"We’re going to see crashes going on, and that’s not the purpose.

"You’re going to gamble. I mean, last year we had to raise the knee to make it 
work [referring to F-duct system], and I went through Eau Rouge with one leg, and 
that’s not the purpose."

According to Mercedes, the DRS system may be used for up to 63% of the Spa circuit, second only to Monza.

Single DRS zone remains for Nurburgring

The Nurburgring features DRS approaching the Veedol chicane

The Nurburgring features DRS approaching the Veedol chicane

One DRS zone will be used at the German Grand Prix this weekend.

The activation zone will be on the back straight, approaching the Veedol chicane. In previous years, drivers have attempted passes, but nearly always fell short.

The detection point will be at the approach to Turn 10 – the Kumho-Kurve. Drivers will be then able to open the rear wing exiting Turn 11 – the Bit-Kurve.

As in previous races, DRS will remain open until the braking point of the Veedol chicane.

The Nurburgring has proven difficult in terms of passing in recent years. Hopefully, with Pirelli tyres and a decent DRS zone, that will change this weekend.

DRS zone on Wellington Straight for Silverstone

One straight will be used for DRS in Silverstone

One straight will be used for DRS in Silverstone

One single DRS zone will be used for the British Grand Prix.

The activation zone will feature for the entire Wellington Straight, the back straight section that was added in renovations last year.

It will continue on until the braking zone of Turn 6 (corner numbers were changed after relocation of pit straight). The detection area will be in the braking zone of Village (Turn 3).

This DRS location will give drivers the opportunity to use DRS through the Turn 4 kink all throughout the weekend, so expect to see Red Bull making full use of this feature.

Double DRS remains for Valencia

Two seperate DRS zones will be used in Valencia

Two seperate DRS zones will be used in Valencia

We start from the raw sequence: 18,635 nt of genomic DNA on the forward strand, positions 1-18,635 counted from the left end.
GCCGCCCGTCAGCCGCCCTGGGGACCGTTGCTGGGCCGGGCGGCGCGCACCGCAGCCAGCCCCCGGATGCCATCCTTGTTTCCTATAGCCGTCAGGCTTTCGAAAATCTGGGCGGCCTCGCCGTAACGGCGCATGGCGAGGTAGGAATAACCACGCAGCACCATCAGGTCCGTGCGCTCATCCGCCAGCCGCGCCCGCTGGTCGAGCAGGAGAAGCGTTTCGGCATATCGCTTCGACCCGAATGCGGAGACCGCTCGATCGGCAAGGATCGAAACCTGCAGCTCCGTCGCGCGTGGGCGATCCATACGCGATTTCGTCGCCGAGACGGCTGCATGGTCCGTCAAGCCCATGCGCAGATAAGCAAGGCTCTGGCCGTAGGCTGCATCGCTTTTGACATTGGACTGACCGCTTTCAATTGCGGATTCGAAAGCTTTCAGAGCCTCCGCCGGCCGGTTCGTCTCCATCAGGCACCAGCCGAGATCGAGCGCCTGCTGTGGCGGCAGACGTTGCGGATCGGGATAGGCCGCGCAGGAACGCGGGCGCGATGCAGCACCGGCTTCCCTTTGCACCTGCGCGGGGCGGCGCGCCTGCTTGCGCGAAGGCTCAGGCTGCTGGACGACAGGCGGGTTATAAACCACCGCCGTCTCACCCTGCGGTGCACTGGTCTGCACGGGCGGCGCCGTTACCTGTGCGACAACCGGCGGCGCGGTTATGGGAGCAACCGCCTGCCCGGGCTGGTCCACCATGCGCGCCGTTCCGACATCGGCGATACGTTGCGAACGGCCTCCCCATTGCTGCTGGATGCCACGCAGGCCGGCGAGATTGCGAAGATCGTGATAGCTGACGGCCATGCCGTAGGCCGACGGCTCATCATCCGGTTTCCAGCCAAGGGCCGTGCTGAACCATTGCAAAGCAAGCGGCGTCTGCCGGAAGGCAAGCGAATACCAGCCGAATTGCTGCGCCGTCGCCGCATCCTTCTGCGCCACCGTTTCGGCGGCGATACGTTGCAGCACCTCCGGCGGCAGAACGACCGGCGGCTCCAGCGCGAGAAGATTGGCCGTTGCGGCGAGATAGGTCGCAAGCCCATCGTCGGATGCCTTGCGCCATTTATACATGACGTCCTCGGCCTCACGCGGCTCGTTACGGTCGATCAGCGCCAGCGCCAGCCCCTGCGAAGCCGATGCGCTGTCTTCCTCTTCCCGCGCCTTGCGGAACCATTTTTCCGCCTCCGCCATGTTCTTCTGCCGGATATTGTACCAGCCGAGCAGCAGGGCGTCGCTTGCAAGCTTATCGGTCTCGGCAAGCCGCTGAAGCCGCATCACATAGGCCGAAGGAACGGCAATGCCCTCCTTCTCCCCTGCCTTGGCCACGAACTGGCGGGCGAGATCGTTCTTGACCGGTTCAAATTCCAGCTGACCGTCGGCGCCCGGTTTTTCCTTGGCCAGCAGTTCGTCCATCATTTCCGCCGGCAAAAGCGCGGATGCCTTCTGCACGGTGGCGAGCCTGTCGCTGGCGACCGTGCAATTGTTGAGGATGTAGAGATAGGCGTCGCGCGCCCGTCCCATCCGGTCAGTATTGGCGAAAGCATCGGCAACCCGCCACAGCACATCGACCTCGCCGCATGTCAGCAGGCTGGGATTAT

Two uses of the Drag Reduction System zones are to be retained for the European Grand Prix in Valencia. However, the use of only one detection point is also to remain.

The detection area will be 130 metres before Turn 8. However, in this weekend’s case, the two DRS zones will be further away from each other. The first activation area starts 285 metres after Turn 10, and is expected to last for the rest of the back straight.

The second zone occurs after a series of slow corners, 35 metres after Turn 14. While the end points have not yet been announced, it is suspected that this zone will also run the length of the second back straight.

While it eventually didn’t come to light because of the rain, the use of double DRS in Canada caused concern among many, amid fears that a driver who used DRS to pass could easily move away at the next activation zone.

Here in Valencia, where rain is a minimal possibility, and the DRS zones are further apart, this risk will be amplified.

2 DRS zones with 1 detection point for Canada

There will be 2 DRS zones in Canada

There will be 2 DRS zones in Canada

The FIA has confirmed that drivers will be allowed to use Drag Reduction System in two locations for the Canadian Grand Prix.

However, both zones will be served by only one detection point, situated just before L’Epingle hairpin.

The two DRS zones are almost right next to each other. The first activation zone is on the back straight (approx. 800 metres), and the second is the entire length of the pit straight, just one corner later.

As these two zones are close together, the advantage will be hugely in favour of car behind. If it is able to pass before the final hairpin, then the second DRS zone will give the driver a clear lead into the first corner of each lap.